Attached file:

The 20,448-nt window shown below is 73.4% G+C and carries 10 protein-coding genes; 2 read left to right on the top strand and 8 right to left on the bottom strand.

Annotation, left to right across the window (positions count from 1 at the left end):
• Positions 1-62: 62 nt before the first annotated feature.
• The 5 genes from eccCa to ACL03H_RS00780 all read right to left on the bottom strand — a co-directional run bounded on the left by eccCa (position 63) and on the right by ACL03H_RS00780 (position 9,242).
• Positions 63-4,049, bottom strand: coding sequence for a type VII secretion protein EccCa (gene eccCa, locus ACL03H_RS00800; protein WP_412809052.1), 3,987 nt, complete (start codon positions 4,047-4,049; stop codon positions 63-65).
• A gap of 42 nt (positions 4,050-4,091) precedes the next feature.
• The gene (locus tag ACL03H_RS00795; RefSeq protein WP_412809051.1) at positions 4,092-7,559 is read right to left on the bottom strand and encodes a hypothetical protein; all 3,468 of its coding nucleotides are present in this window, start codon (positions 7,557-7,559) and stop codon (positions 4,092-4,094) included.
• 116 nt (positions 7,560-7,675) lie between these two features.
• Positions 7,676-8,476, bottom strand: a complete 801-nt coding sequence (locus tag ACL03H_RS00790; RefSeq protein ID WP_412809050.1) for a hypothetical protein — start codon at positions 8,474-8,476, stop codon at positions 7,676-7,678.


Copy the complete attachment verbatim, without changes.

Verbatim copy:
The 20,448-nt window shown below is 73.4% G+C and carries 10 protein-coding genes; 2 read left to right on the top strand and 8 right to left on the bottom strand.

Annotation, left to right across the window (positions count from 1 at the left end):
• Positions 1-62: 62 nt before the first annotated feature.
• The 5 genes from eccCa to ACL03H_RS00780 all read right to left on the bottom strand — a co-directional run bounded on the left by eccCa (position 63) and on the right by ACL03H_RS00780 (position 9,242).
• Positions 63-4,049, bottom strand: coding sequence for a type VII secretion protein EccCa (gene eccCa, locus ACL03H_RS00800; protein WP_412809052.1), 3,987 nt, complete (start codon positions 4,047-4,049; stop codon positions 63-65).
• A gap of 42 nt (positions 4,050-4,091) precedes the next feature.
• The gene (locus tag ACL03H_RS00795; RefSeq protein WP_412809051.1) at positions 4,092-7,559 is read right to left on the bottom strand and encodes a hypothetical protein; all 3,468 of its coding nucleotides are present in this window, start codon (positions 7,557-7,559) and stop codon (positions 4,092-4,094) included.
• 116 nt (positions 7,560-7,675) lie between these two features.
• Positions 7,676-8,476, bottom strand: a complete 801-nt coding sequence (locus tag ACL03H_RS00790; RefSeq protein ID WP_412809050.1) for a hypothetical protein — start codon at positions 8,474-8,476, stop codon at positions 7,676-7,678.